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Identifying Duplicate Values in an Excel List, Part 2

Aug 23rd 2013
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In a previous article I explained how you can use Conditional Formatting in Excel 2007 and later to highlight duplicate values with just a couple of mouse-clicks. Although easy to implement, this technique identifies all instances of a duplicate value. A reader then asked how to format only the second and any subsequent instances. In this article I'll explain how, along with instructions on identifying duplicate values in Excel 2003 and earlier.

Figure 1: Conditional Formatting can identify the second and subsequent instances of duplicate values.

Let's say that we have a list of names, such as shown in Figure 1. Our goal is to highlight the second and any subsequent times that a name appears more than once on a list. To do so, we'll select the names, and then carry out these steps:

  • Excel 2007 and later: Choose Conditional Formatting from the Home tab, followed by New Rule, and then Use a Formula to Determine Which Cells to Format.
  • Excel 2003 and earlier: Choose Format, Conditional Formatting, and then change Cell Value Is to Formula Is.

In all versions of Excel, enter the following formula:

=COUNTIF($A$1:A1,A1)>1

Click the Format button, and then choose a color from the Fill tab in Excel 2007 and later, or the Patterns tab in Excel 2003 and earlier. Click OK twice to close the conditional formatting dialog boxes. Your resulting list should look like Figure 1.

In Excel 2003 you can use this formula to recreate the functionality discussed in my previous article:

=COUNTIF(A:A,A1)>1

With regard to the formulas, the COUNTIF function counts how many times an item appears in a given range. For the first formula, I'm using an expanding range anchored by $A$1. On subsequent rows A1 (without the dollar signs) becomes A2, A3, A4, and so on. This is how we're able to identify just the second instance and beyond because the formula will only return TRUE for the second instance and beyond.

For the second formula, I'm counting if an item appears more than once anywhere in the column. This means that all instances, including the first instance, of a duplicate item will be formatted with the color of your choice.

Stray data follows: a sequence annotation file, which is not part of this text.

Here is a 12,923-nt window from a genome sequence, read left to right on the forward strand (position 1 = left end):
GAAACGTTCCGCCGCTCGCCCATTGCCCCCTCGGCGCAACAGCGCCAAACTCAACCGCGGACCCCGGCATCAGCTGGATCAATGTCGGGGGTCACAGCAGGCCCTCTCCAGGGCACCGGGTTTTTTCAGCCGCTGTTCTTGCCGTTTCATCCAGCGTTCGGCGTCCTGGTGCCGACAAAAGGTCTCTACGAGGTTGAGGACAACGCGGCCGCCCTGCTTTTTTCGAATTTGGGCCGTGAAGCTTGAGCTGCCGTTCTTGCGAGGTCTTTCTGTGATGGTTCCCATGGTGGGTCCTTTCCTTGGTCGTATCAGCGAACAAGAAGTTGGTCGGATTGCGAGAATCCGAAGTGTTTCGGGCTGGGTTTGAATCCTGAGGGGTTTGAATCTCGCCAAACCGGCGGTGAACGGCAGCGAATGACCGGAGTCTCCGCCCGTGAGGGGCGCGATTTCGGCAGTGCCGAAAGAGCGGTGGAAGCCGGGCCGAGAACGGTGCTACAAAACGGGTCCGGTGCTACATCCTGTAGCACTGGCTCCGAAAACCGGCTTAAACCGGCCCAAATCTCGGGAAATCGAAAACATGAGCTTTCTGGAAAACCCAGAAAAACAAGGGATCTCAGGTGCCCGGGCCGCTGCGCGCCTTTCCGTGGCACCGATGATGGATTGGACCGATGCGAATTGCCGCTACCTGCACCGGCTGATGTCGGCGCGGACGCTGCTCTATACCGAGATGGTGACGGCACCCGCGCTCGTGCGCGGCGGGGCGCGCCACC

In the previous article, I describe how you can filter by color in Excel 2007 and later. Although this isn't possible in Excel 2003, you can place the COUNTIF functions shown above in a column adjacent to your data and then choose Data, Filter, and then AutoFilter to turn on the filtering arrows. Choose Custom from the drop-down arrow in the column that contains the COUNTIF formula you added, select Is Greater Than, enter 1, and then click OK.

Replies (8)

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By John Galt
Jun 26th 2015 01:11

not helpful. an example formula and result would have helped.

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Replying to SanjayDarji:
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By David Ringstrom
Jun 26th 2015 01:11

Thank you for sharing your thoughts. I'm puzzled, though because I explained this formula =COUNTIF($A$1:A1,A1)>1 and the figure shows the result.

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Replying to juliagumm:
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By Probuddha
Jun 26th 2015 01:11

Very helpful, thanks! I am wondering what to use if I want a formula to ignore the second instance of a value, but highlight the first?

Also what would this do - =COUNTIF($A$1:A2,A2)>1 ?

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Replying to juliagumm:
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By ExcelDutchess
Jun 26th 2015 01:12

How could I create an automatic list of duplicates in an Excel Column so it would show: Lucas, Annabelle, Roger ?

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By Eassplus
Jun 26th 2015 01:11

Good day,
The example is helpful for me, but I have a Question, is there any chance to see the first instance just after enter de duplicate one? Because I have a lot of data in the same column. I have for example Surname and First name in A and B column but I want to see the Surname of the person when I enter a dupliclate First Name, in this example is easy to see because there are just a few data but is difficult to see it when is huge.

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By Dracula
Jun 26th 2015 01:12

How do you sort the result by color?

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By Striker
May 19th 2016 08:24

I copied the formula exactly and even tried using the exact data you had entered in the sample and absolutely nothing happened. How could that be?

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By anas447
Sep 13th 2017 09:14

Hi David,

i have a list of 19-digit-barcodes. Checking the duplication using conditional formatting is not working as it contains 19 digits.

Could you please give us a solution for this?

Thanks

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